Updated: Oct 16
A 35-year-old woman shared the following with TJC:
“There are countless well-intentioned programs, policies, and organizations established to assist low-income people but more often than not, the process in place for accessing the resources is a detrimental challenge. Poorly maintained websites, complicated qualifications, limited hours of service, corrupt red tape, burnt out staff – these unnecessary barriers can be a significant difficulty to someone in need.
When you are traumatized, have limited transportation, are using an older digital device, have a physical or learning disability, work an uncommon hourly schedule, have a unique income, speak English as a second language, or are experiencing mental health struggle, these confusing processes can be too much to handle.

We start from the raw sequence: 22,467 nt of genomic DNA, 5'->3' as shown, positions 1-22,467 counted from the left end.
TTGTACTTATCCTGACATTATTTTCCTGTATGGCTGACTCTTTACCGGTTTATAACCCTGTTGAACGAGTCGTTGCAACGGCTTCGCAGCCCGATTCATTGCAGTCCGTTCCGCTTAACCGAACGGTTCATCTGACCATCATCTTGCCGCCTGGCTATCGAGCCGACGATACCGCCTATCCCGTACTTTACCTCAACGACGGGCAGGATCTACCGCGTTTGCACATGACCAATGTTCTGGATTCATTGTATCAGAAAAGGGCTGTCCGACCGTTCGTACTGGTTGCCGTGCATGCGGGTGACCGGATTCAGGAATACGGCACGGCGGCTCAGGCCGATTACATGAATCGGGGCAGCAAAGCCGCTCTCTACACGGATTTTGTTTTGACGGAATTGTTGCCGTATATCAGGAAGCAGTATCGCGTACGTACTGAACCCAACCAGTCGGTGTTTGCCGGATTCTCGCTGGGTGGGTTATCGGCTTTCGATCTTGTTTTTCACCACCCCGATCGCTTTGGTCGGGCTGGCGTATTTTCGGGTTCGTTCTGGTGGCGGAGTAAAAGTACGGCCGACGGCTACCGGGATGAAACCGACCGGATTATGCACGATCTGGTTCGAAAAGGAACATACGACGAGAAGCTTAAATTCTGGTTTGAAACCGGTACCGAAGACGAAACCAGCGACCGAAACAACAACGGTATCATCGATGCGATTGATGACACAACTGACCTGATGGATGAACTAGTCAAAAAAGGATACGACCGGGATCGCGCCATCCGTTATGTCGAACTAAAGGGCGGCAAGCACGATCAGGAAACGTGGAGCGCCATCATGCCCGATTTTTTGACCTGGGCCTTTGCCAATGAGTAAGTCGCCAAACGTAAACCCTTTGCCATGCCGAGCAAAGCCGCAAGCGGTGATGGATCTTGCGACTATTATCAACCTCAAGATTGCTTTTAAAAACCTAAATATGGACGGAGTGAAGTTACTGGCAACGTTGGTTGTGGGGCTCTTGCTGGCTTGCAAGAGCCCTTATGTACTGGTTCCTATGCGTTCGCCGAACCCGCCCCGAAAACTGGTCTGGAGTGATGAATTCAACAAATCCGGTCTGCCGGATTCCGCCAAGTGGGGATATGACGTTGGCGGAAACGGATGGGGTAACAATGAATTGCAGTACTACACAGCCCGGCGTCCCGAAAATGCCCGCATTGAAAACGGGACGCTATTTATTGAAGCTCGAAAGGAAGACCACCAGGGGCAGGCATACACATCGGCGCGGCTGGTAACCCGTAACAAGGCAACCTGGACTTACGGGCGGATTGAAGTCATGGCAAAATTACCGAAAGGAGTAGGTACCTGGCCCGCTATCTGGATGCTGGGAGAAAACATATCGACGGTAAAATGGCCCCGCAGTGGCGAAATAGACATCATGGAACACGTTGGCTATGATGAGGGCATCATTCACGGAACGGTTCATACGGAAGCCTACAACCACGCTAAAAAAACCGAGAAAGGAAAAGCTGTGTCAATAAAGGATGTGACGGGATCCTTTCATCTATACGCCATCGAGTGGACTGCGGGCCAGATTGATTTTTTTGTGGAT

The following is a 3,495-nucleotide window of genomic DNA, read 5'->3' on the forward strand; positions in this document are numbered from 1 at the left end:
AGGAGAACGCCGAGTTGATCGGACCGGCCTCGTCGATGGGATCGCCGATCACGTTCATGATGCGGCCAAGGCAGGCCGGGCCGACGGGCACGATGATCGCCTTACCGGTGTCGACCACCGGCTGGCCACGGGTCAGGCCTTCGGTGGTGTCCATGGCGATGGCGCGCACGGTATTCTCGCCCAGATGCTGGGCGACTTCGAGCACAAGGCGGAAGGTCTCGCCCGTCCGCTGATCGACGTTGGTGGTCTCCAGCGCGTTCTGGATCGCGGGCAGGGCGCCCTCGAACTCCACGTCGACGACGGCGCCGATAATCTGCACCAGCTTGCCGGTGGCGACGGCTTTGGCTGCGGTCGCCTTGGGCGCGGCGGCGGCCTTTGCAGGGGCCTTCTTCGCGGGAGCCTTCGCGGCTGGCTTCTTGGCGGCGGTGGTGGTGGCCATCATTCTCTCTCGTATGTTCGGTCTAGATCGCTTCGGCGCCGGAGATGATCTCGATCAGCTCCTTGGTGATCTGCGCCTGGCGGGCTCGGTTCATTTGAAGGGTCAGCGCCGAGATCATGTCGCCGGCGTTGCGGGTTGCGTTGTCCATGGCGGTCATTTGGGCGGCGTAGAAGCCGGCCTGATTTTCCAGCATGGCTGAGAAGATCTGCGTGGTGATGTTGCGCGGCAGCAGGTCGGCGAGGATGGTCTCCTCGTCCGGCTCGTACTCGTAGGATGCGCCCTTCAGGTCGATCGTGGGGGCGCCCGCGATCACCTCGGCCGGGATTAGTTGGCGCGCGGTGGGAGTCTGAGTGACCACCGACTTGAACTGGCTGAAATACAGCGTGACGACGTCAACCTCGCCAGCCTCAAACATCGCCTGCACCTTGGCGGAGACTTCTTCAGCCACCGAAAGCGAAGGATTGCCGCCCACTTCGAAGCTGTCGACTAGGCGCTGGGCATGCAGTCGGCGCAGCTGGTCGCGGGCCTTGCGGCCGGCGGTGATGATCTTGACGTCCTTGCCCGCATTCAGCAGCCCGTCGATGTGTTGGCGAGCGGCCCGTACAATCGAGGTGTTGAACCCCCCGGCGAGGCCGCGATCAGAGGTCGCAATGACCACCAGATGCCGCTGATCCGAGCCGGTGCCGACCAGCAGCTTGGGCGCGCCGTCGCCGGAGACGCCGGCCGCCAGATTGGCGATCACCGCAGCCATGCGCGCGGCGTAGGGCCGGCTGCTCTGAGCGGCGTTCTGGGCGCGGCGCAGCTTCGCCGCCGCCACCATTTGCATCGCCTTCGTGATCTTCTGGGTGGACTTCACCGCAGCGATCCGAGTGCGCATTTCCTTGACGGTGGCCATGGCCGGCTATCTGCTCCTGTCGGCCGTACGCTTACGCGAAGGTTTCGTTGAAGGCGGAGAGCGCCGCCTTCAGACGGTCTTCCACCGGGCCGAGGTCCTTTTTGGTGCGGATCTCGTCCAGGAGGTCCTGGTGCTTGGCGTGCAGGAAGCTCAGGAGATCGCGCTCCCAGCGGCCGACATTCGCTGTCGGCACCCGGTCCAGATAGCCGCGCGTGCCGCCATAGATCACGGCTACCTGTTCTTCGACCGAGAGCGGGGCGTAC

It’s on the providers to do better – to keep online content up to date, to understand the user experience conditions for who they serve, to get translators and disability accommodations, to challenge restrictive eligibility requirements, and to treat applications like valuable fellow citizens.”
She also commented that she’s experienced a variety of health disparities: a lack of health insurance, problems caused by the Covid-19 pandemic, and an inability to make healthcare appointments because of a lack of transportation.
She is urging our politicians to implement universal health care and TJC echoes that sentiment.